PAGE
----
First true 3D microchip created: Cambridge scientists

February 1, 2013

(Credit: stock image)

University of Cambridge scientists have created a new type of microchip that allows information to travel in three dimensions, enabling additional storage capacity on chips.

Currently, microchips can only pass digital information in a very limited way — from either left to right or front to back, the researchers say.

In the future, a 3D microchip would enable additional storage capacity on chips by allowing information to be spread across several layers instead of being compacted into one layer, as is currently the case.

For the research, the Cambridge scientists used a special type of microchip called a spintronic (spin transport electronic) chip, which exploits the electron’s tiny magnetic moment or spin (unlike most of today’s chips, which use charge-based electronic technology). Spintronic chips are increasingly being used in computers, and it is widely believed that within the next few years they will become the standard memory chip.

How to build a 3D chip

To create the microchip, the researchers used an experimental technique called “sputtering.” They effectively made a club sandwich on a silicon chip, consisting of cobalt, platinum, and ruthenium atoms. The cobalt and platinum atoms store the digital information in a similar way to how a hard disk drive stores data. The ruthenium atoms act as messengers, communicating that information between neighboring layers of cobalt and platinum. Each of the layers is only a few atoms thick.

They then used a laser technique called MOKE to probe the data content of the different layers. As they switched a magnetic field on and off they saw in the MOKE signal the data climbing layer by layer from the bottom of the chip to the top. They then confirmed the results using a different measurement method.

“Each step on our spintronic staircase is only a few atoms high,” said Professor Russell Cowburn, lead researcher of the study from the Cavendish Laboratory at the University of Cambridge’s Department of Physics. I find it amazing that by using nanotechnology, not only can we build structures with such precision in the lab, but also using advanced laser instruments, we can actually see the data climbing this nano-staircase step by step.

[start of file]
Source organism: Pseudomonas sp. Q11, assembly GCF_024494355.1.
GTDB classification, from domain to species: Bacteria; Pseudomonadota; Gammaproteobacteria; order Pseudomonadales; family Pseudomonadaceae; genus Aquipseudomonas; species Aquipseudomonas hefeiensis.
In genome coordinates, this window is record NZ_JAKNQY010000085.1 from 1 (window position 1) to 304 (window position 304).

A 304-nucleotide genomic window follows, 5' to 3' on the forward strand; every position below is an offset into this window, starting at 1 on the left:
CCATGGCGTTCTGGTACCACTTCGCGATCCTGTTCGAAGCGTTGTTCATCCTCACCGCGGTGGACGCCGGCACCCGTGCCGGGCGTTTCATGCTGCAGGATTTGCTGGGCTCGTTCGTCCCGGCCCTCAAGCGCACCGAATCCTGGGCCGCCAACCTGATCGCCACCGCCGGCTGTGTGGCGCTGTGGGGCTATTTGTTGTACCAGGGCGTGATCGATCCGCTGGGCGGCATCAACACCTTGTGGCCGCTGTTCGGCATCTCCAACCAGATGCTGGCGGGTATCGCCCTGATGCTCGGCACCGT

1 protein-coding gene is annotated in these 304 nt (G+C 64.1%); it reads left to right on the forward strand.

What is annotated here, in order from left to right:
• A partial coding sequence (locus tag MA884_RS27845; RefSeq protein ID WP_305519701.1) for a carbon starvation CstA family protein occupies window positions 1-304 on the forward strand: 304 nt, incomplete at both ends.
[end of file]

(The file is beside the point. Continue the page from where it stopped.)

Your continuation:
“This is a great example of the power of advanced materials science. Traditionally, we would use a series of electronic transistors to move data like this. We’ve been able to achieve the same effect just by combining different basic elements such as cobalt, platinum and ruthenium. This is the 21st century way of building things — harnessing the basic power of elements and materials to give built-in functionality.”

First 3D chip?


Hybrid memory cube (credit: Micron Technology)

However, in an email, KurzweilAI pointed out to the researchers that at least two 3D chip architectures in fact already exist — Intel’s Tri-Gate transistor and Micron Technology’s Hybrid Memory Cube.

“It depends on what you mean by “3-dimensional,” replied Cowburn. “We mean ‘functionally 3-dimensional,’ i.e., data can move from cell to cell vertically in the same way as it moves cell to cell laterally in today’s devices. That’s why the rest of the press release goes onto to talk about data moving up and down, as opposed to just left to right and back to front.

“The technologies you highlight are ‘structurally 3-dimensional.’  In the case of the Tri-Gate, the gate electrode accesses the channel from more than one side to increase its interaction; but there’s still only 1 functional layer. Memory Cube is slightly closer to what we’re doing, but as far as I can see, data don’t travel vertically from DRAM cell to DRAM cell — they’re just physically stacked on top of each other.”

Cowburn also notes that they were focusing their comments in announcement specifically on spintronic chips. “This is the first time anybody has made a functional 3-dimensional spintronic device; the two technologies you refer to are not spintronic.”

The research was funded by the European Research Council, the Isaac Newton Trust, and the Netherlands Organisation for Scientific Research (NWO).